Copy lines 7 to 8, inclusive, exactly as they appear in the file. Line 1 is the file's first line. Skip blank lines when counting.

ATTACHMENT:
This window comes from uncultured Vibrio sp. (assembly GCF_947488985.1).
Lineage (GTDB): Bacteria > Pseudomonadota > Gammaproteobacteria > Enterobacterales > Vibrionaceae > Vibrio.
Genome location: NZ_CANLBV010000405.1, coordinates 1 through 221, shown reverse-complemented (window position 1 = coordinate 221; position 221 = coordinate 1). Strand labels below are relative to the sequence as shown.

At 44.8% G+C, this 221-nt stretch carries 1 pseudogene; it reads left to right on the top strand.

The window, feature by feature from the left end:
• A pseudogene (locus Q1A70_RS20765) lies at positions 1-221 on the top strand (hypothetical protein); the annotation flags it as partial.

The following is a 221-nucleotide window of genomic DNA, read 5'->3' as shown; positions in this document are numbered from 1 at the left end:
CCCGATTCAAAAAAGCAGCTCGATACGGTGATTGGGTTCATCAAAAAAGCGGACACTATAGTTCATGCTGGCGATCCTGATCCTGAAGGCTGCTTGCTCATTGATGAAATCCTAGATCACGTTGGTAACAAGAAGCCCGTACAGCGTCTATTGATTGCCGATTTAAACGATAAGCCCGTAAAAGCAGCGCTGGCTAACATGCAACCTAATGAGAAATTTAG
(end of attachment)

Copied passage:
The following is a 221-nucleotide window of genomic DNA, read 5'->3' as shown; positions in this document are numbered from 1 at the left end:
CCCGATTCAAAAAAGCAGCTCGATACGGTGATTGGGTTCATCAAAAAAGCGGACACTATAGTTCATGCTGGCGATCCTGATCCTGAAGGCTGCTTGCTCATTGATGAAATCCTAGATCACGTTGGTAACAAGAAGCCCGTACAGCGTCTATTGATTGCCGATTTAAACGATAAGCCCGTAAAAGCAGCGCTGGCTAACATGCAACCTAATGAGAAATTTAG